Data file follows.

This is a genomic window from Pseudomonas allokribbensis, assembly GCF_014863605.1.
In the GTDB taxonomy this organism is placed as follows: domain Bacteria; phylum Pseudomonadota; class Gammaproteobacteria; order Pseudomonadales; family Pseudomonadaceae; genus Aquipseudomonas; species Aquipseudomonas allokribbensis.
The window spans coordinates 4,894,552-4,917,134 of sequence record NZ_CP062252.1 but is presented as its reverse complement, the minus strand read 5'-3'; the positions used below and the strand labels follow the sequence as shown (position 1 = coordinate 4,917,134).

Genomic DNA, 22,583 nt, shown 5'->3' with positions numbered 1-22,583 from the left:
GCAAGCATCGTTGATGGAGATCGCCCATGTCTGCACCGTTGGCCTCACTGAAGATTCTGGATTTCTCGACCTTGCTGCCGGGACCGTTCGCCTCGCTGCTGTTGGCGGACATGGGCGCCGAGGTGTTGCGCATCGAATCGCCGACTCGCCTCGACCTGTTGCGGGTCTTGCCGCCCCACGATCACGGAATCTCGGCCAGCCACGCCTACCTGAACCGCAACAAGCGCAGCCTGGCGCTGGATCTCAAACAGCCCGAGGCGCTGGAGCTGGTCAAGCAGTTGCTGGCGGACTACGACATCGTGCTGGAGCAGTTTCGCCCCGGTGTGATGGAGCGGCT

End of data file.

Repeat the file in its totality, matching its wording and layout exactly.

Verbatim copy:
This is a genomic window from Pseudomonas allokribbensis, assembly GCF_014863605.1.
In the GTDB taxonomy this organism is placed as follows: domain Bacteria; phylum Pseudomonadota; class Gammaproteobacteria; order Pseudomonadales; family Pseudomonadaceae; genus Aquipseudomonas; species Aquipseudomonas allokribbensis.
The window spans coordinates 4,894,552-4,917,134 of sequence record NZ_CP062252.1 but is presented as its reverse complement, the minus strand read 5'-3'; the positions used below and the strand labels follow the sequence as shown (position 1 = coordinate 4,917,134).

Genomic DNA, 22,583 nt, shown 5'->3' with positions numbered 1-22,583 from the left:
GCAAGCATCGTTGATGGAGATCGCCCATGTCTGCACCGTTGGCCTCACTGAAGATTCTGGATTTCTCGACCTTGCTGCCGGGACCGTTCGCCTCGCTGCTGTTGGCGGACATGGGCGCCGAGGTGTTGCGCATCGAATCGCCGACTCGCCTCGACCTGTTGCGGGTCTTGCCGCCCCACGATCACGGAATCTCGGCCAGCCACGCCTACCTGAACCGCAACAAGCGCAGCCTGGCGCTGGATCTCAAACAGCCCGAGGCGCTGGAGCTGGTCAAGCAGTTGCTGGCGGACTACGACATCGTGCTGGAGCAGTTTCGCCCCGGTGTGATGGAGCGGCT